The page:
The Killer makes an album worthy of his reputation, aided by an all-star cast and co-producer (and fellow music legend) Jim Keltner.
At 78, Jerry Lee Lewis doesn't have to make records anymore. His reputation as one of the earliest rock 'n rollers has been cemented for eons now, but here he is with yet another album, one of several he's issued in the last decade. Predictably, it's a welcome release from The Killer. Lewis rubbed shoulders with most of the cats who wrote the Great American Songbook, and his ability to deliver his renditions of tunes that fall squarely in that category is impeccable.
The always-brilliant Jim Keltner takes co-production duties here, finding suitable partners for Lewis across the album's 11 tracks. Jon Brion and Shelby Lynne are two who represent a younger generation of musicians while Keith Richards, Ron Wood, Neil Young, Ivan Neville, and many more represent rock's great past. Keltner and co-producer Steve Bing know where the sweet spots in the star's voice are and so they champion that and his piano playing throughout, starting with the opening "Rock & Roll Time", right through to a beautiful take on Chuck Berry's "Promised Land", which closes the album.
His take on Bob Dylan's "Stepchild" is particularly impressive. The tune is an unlikely choice from the Dylan oeuvre, but Lewis owns it with an authenticity that stretches the imagination. He's joined there by Daniel Lanois and Doyle Bramhall II (Bramhall appears on no fewer than three tracks), who offer the equal balance of presence and quiet admiration. It's that balance that suits the affair best as Neil Young and Ivan Neville offer it in an equally powerful take on "Bright Lights Big City", which also registers as one of the albums most freewheeling moments. It's fun to hear the track cast in a contemporary setting and yet sounding as if it were recorded closer to the time it was written. The presence of Nils Lofgren and Robbie Robertson on "Folsom Prison Blues" offers us not only a new career high for Lewis but for those supporting players as well. And Wood and Richards help remind us all just how much "Little Queenie" can turn a listener's ear inside out. (It's also reminiscent of Keith's work on Johnnie Johnson's great Johnnie B. Bad).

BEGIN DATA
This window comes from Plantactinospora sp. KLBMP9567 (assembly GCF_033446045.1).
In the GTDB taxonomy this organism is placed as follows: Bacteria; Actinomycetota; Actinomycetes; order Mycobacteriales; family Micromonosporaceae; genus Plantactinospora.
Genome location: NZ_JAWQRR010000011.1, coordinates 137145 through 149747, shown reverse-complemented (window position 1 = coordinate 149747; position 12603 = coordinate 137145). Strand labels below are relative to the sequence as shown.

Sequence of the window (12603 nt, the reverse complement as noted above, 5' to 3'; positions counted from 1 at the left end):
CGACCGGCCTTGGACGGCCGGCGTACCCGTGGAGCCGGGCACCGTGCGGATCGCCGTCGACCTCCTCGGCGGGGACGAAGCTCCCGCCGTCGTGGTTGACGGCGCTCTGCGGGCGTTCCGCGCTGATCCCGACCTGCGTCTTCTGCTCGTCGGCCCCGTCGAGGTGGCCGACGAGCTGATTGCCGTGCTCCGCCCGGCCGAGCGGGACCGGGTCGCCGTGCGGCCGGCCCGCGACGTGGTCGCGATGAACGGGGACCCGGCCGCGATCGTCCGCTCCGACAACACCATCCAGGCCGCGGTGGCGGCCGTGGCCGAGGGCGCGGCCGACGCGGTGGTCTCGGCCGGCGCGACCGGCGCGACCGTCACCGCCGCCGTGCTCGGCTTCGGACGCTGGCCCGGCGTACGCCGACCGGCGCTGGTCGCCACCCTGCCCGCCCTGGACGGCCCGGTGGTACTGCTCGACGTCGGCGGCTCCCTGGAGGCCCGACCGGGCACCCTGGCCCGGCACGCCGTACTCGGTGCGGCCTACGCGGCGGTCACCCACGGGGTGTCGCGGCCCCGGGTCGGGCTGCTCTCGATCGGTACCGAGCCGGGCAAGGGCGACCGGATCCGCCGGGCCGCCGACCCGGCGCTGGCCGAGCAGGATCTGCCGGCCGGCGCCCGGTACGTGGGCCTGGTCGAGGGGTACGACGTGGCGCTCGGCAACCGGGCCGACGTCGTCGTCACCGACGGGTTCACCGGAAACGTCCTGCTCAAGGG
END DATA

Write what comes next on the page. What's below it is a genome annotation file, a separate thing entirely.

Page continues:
Keltner's drumming is also a perfect match for the songs and the singer. The veteran studio musician has played with everyone under the sun it seems and is in tune with classic (i.e. early) rock drumming which involved the perfect balance of rhythm and a flair for melodic sympathy. He is the driving force behind the band and his skills, as shown here, seem only to grow sharper with each passing year. His ability to play in any genre and both not call attention to himself and alternately make you appreciate the true importance of an able time keeper places him in the pantheon of national treasures.
Because this is an album from a man of such reputation there is no room for faltering and so the record's short running time and exemplary sequencing are two of the album's greatest strengths. "Sick and Tired" is equal to "Keep Me in Mind" in greatness as are "Blues Like Midnight" (an excellent turn from Robertson again) and Lynne's chance to shine, "Here Comes That Rainbow Again".
It hardly seems possible to consider that Jerry Lee Lewis would put anything less than his best foot forward, but we know the tales of wildness and excess but what gets lost in all the rubbernecking and footnotes as the years past and his visibility is sometimes less than it once was is how great a musician he is and how lucky we are to still have him.
Rock & Roll Time stands as one of his greatest and one of the greatest of this year.